An oasis of salt

Seawater may be the key to building sustainable cities of the future, says TU Delft alumni Eric Geboers. The architecture graduate-turned-innovator recently designed an entire city made of salt.

Inspired by biomimicry, whereby structures and processes found in nature are applied to architecture, Geboers developed a sustainable urban ecosystem in desert areas that utilizes seawater as its major resource. Using the sun‘s energy, the water is pumped and desalinated to irrigate crops, while the residual salt is compressed into a building material for the city's construction. As part of his Master’s thesis, Geboers initially tested the strength of his salt material at home by baking bricks in the oven and applying a protective coating to make them waterproof.

"What interested me the most is the idea of an ecosystem," Geboers said. "Every organism in an ecosystem fills a certain niche, lives on the waste products of others, uses purely local materials and ultimately, uses only solar energy. Simply separating seawater into freshwater and salt happens a lot already, but I found out that salt is often a waste product and the brine is just dumped back into the sea." Geboers wanted to add value to the process by creating new products from the infinite amount of seawater and launched The Salt Project as a result.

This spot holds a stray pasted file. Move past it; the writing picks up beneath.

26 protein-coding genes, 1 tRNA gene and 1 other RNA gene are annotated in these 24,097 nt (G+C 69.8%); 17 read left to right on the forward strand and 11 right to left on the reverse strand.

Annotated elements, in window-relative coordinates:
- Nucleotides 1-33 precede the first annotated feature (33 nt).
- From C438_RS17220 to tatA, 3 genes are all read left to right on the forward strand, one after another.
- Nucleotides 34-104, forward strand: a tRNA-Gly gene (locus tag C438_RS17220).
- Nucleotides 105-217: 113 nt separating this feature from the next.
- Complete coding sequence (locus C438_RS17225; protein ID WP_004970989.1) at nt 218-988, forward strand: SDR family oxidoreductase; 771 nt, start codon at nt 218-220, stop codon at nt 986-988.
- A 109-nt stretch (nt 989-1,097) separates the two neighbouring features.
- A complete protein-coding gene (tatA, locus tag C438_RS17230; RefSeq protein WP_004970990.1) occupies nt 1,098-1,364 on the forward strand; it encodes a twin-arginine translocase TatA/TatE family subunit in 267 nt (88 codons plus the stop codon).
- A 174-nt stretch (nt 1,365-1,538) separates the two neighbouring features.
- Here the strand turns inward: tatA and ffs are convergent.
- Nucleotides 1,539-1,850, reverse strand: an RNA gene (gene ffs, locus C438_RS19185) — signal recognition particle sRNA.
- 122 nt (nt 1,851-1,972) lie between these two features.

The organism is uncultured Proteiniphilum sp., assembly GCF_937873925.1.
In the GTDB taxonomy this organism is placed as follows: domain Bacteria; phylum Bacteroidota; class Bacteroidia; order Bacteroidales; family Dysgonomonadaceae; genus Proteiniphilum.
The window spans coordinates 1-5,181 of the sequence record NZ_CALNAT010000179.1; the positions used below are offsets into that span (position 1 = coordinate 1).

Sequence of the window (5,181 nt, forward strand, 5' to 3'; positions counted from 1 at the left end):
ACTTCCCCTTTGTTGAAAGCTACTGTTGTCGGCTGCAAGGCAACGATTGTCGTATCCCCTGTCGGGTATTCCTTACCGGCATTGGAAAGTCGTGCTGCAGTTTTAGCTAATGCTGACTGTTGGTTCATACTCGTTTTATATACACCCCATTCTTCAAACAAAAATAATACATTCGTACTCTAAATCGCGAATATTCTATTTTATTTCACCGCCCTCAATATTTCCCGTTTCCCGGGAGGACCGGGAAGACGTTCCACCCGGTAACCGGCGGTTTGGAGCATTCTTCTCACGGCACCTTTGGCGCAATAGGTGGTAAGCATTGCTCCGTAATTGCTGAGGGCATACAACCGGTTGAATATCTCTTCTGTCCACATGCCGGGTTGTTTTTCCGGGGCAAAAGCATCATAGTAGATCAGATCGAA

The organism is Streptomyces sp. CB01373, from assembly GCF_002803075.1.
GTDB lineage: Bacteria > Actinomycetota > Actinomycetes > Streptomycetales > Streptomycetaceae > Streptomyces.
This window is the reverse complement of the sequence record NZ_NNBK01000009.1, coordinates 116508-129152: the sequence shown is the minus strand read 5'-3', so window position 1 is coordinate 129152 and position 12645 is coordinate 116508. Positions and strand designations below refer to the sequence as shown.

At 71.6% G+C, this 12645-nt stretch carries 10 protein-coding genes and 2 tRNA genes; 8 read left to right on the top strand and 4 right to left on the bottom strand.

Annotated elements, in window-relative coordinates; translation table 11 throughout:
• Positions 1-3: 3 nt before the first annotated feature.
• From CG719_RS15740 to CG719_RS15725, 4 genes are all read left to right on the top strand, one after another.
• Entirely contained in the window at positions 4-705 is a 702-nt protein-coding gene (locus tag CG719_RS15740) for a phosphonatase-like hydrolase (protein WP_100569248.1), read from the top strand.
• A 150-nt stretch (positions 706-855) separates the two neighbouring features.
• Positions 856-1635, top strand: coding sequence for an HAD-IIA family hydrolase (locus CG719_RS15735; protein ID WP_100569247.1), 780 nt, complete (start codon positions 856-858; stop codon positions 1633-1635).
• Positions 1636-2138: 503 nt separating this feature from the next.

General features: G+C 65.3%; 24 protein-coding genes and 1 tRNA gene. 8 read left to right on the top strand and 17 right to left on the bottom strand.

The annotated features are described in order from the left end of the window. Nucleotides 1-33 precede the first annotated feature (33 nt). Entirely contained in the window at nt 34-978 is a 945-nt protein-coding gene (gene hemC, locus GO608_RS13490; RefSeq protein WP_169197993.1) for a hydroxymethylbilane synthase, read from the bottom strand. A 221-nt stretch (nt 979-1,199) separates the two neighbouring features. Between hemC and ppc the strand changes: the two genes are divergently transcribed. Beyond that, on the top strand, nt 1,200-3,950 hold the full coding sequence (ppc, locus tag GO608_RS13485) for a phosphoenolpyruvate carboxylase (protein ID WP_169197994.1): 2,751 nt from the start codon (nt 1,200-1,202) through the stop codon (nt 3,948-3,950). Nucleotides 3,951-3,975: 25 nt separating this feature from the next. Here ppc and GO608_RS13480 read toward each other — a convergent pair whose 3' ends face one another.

Thus far, the project has gained international recognition, including an award from A*Star‘s Science of Future Cities competition in Singapore and a nomination for the Archiprix Prize 2016 in the Netherlands. Nevertheless, Geboers in convinced that there is still a lot of work to be done. "Of course it’s a great feeling to be nominated," he admitted, "but I also know the project is still at an early stage. So the recognition and promotion that comes with it is very nice but I know there is a long road ahead before we are actually building seawater cities."

Currently, Geboers is preparing to design a large-scale pavilion made of salt in preparation for the Netherlands' 2016 Innovation Fair. In doing so, he will be able to make critical improvements to the building material and construction process. "There are many challenges and potential problems for the material and the seawater infrastructure, but I really do believe in it," Geboers said. "I hope we can kickstart this project and make a positive impact on the world."

For more information on The Salt Project, visit